What is Section 508?
Section 508 has its origins in 1973, when the Rehabilitation Act of 1973 was passed, requiring unrestricted access to all federally sponsored programs and activities. The Access Board was established to oversee the new regulations, which were mostly for physical access to buildings at the time.
The Section 508 laws were revised in 1998 to include provisions for the growth of the internet and electronic communications in the federal government. Here is a summary of the law taken from the US Access Board website:
“On August 7, 1998, President Clinton signed into law the Rehabilitation Act Amendments of 1998, which covers access to federally funded programs and services. The law strengthens section 508 of the Rehabilitation Act and requires access to electronic and information technology provided by the Federal government. The law applies to all Federal agencies when they develop, procure, maintain, or use electronic and information technology. Federal agencies must ensure that this technology is accessible to employees and members of the public with disabilities to the extent it does not pose an undue burden.”
In 2017, the law was revised and strengthened by the 508 Refresh, which brought Section 508 requirements to WCAG 2.0 AA level compliance. This much-needed update brings the US government up to pace with the standards that most countries had established. It prompted federal agencies to work harder on their website and web content compliance.
What does Section 508 mean for any company?
Obviously, Section 508 applies to all the Federal Agencies but what about the local, state government or, Non-Profit Organization? The law has always been a source of confusion, but the basic understanding is that it applies to every organization that receives federal funding.
So, if an organization receives any federal funding, it is required to meet the Section 508 guidelines. Many organizations that would not typically get any funds from the federal government are now technically covered under Section 508 thanks to pandemic programs like the Paycheck Protection Program.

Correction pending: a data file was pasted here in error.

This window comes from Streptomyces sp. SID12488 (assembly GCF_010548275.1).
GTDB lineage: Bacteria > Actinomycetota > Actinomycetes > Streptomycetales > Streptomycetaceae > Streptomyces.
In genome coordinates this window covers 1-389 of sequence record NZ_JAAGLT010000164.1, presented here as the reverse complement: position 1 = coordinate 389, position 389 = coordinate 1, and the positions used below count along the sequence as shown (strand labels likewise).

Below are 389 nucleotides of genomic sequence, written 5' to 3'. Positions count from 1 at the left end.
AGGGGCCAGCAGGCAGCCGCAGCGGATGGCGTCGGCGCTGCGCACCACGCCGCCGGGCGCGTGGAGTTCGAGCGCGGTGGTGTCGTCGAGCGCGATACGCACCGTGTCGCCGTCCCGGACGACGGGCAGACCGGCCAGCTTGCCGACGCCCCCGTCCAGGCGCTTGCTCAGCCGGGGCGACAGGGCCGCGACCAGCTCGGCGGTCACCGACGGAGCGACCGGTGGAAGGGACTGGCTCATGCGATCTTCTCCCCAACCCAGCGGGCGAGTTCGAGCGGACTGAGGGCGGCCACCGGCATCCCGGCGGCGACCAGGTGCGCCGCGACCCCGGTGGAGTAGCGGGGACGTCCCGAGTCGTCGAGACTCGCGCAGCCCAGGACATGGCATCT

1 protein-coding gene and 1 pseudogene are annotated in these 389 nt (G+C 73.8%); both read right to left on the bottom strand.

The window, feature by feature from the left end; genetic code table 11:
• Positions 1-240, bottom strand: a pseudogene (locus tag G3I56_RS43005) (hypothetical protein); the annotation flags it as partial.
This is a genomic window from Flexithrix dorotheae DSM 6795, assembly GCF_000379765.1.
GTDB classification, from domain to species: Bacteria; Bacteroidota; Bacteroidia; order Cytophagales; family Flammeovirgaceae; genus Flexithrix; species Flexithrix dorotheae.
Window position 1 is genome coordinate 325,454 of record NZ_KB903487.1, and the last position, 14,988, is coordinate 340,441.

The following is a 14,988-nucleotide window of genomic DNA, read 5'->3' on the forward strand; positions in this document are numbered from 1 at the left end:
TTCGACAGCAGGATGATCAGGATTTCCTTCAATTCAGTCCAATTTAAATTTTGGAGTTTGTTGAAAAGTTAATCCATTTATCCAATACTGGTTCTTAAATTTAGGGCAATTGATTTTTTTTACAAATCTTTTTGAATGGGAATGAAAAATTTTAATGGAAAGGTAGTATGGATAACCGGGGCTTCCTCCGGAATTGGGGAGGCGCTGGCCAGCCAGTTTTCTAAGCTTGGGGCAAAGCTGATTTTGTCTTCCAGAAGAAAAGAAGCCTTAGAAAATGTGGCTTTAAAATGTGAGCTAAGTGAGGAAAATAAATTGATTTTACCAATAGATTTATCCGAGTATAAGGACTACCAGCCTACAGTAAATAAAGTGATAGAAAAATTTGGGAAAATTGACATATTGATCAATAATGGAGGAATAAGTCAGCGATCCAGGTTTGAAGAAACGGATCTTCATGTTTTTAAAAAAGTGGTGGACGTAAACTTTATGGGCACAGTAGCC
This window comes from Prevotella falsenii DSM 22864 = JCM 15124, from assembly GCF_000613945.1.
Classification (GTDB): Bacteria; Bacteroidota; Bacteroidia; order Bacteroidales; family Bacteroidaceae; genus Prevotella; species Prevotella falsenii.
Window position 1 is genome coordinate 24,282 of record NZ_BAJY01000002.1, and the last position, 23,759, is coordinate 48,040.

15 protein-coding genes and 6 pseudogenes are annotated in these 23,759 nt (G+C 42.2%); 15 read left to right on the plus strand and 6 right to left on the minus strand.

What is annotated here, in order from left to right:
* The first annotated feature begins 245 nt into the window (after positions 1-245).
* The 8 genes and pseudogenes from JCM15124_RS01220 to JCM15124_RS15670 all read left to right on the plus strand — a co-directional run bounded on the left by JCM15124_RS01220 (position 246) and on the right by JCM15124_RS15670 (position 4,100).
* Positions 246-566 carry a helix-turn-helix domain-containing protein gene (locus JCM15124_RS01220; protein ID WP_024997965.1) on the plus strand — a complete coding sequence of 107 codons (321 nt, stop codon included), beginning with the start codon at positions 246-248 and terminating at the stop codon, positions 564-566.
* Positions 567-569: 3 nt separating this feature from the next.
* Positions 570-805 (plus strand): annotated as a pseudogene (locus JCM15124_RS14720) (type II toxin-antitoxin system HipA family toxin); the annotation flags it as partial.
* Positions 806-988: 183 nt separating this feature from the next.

Most organizations will not be held accountable for Section 508 compliance unless they are part of a well-established federally-funded program, such as Medicare programs in the healthcare industry. Compliance with the Americans with Disabilities Act (ADA) is far more applicable.
Why is it more likely that ADA compliance may result in a demand letter or lawsuit?
The ADA and the regulations that have resulted in enhanced access to public buildings are well-known to most people. Over the years, advancements such as wheelchair ramps, braille instructions in elevators, and crosswalks without high curbs have aided people in gaining access to “places of public accommodation.”
The ADA, unlike Section 508, is a considerably broader law that applies to all organizations, not just the federal government. So, if you run a business and your physical location is not accessible, you must comply with the law and make the appropriate changes.
While the ADA has not been revised to include “electronic” places of public accommodation, the Department of Justice has been vigorously pursuing firms and organizations on many levels and in all industries, ranging from state and local government to non-profits and private corporations.
In the end, a website, e-commerce application, kiosk, or smartphone app is now considered the equivalent of a physical store or restaurant, and it must be accessible. The ADA website provides a comprehensive list of current and ongoing ADA enforcement actions.